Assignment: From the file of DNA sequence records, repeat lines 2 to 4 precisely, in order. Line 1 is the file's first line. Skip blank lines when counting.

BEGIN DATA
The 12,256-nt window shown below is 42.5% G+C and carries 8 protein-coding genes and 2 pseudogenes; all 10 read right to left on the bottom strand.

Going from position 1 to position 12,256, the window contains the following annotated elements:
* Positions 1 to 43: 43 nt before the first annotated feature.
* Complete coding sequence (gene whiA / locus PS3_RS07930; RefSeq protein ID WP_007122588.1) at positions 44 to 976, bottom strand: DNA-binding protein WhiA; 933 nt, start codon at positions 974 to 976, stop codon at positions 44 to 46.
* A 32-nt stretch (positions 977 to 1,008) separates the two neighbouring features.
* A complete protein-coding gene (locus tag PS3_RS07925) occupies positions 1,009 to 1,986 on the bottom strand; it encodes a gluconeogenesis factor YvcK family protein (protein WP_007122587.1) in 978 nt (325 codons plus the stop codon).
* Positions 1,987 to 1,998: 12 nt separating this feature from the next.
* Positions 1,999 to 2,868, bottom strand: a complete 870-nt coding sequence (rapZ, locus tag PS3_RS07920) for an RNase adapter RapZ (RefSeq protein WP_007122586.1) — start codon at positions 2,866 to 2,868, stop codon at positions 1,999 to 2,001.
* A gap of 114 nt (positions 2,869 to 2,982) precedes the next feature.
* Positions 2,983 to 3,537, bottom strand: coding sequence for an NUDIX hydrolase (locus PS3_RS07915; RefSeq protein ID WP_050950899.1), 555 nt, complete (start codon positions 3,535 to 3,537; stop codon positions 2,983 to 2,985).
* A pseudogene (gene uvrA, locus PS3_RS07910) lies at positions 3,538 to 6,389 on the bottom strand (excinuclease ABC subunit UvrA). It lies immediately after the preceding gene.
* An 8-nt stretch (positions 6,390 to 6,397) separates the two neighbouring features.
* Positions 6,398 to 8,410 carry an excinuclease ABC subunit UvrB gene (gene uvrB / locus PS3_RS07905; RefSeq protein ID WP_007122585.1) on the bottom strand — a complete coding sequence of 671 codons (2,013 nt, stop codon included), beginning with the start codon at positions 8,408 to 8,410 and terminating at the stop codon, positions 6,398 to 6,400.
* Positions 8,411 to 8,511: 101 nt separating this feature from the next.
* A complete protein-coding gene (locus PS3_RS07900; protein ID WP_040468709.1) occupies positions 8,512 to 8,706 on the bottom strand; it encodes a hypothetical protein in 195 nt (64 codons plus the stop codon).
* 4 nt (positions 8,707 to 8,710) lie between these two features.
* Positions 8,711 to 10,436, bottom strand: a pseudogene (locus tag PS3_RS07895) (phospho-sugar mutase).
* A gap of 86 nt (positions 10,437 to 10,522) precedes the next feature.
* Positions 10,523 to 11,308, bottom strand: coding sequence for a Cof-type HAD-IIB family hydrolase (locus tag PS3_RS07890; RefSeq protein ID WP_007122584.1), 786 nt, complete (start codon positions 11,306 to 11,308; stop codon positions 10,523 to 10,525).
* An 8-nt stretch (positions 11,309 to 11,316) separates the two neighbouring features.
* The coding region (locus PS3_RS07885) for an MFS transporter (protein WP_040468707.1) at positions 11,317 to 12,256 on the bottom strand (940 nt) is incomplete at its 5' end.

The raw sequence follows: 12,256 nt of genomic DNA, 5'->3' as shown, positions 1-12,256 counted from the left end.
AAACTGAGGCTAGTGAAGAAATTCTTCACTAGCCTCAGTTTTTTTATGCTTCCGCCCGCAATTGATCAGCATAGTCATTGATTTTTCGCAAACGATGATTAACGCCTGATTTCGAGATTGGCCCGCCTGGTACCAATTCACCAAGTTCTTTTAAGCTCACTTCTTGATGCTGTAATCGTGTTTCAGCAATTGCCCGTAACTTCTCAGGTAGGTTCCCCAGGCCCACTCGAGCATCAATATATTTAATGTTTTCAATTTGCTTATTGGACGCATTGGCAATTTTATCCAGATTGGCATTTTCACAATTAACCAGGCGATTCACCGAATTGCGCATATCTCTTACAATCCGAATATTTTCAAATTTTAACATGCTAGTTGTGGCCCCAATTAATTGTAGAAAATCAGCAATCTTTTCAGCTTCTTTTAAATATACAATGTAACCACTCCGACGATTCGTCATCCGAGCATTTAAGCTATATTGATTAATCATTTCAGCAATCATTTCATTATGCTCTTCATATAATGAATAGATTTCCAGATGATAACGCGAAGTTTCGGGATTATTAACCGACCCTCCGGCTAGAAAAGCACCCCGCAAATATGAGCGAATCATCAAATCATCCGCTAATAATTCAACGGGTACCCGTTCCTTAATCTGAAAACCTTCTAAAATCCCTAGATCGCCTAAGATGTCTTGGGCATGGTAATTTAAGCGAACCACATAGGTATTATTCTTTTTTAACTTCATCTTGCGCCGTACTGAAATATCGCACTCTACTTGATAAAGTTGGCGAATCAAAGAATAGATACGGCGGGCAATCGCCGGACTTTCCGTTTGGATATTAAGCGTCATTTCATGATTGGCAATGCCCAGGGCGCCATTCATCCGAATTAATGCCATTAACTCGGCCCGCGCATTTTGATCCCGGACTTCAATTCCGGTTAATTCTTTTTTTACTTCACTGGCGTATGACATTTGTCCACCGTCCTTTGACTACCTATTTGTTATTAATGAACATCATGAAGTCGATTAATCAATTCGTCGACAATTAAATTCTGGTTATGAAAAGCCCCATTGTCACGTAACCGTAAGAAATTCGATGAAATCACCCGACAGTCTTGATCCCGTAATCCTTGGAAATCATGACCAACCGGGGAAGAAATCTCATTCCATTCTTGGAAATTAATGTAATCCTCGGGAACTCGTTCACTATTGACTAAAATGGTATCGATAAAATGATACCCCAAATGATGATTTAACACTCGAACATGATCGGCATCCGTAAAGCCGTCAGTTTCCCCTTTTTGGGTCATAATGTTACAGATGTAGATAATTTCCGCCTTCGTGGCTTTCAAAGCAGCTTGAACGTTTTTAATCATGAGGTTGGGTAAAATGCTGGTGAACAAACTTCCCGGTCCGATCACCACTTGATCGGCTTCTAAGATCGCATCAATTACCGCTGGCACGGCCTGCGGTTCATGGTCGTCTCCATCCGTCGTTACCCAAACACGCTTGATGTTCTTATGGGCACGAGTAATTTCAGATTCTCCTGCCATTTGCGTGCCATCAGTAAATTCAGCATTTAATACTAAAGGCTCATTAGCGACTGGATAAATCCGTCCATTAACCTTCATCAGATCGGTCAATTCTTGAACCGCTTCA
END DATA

Going from position 1 to position 12,256, the window contains the following annotated elements:
* Positions 1 to 43: 43 nt before the first annotated feature.
* Complete coding sequence (gene whiA / locus PS3_RS07930; RefSeq protein ID WP_007122588.1) at positions 44 to 976, bottom strand: DNA-binding protein WhiA; 933 nt, start codon at positions 974 to 976, stop codon at positions 44 to 46.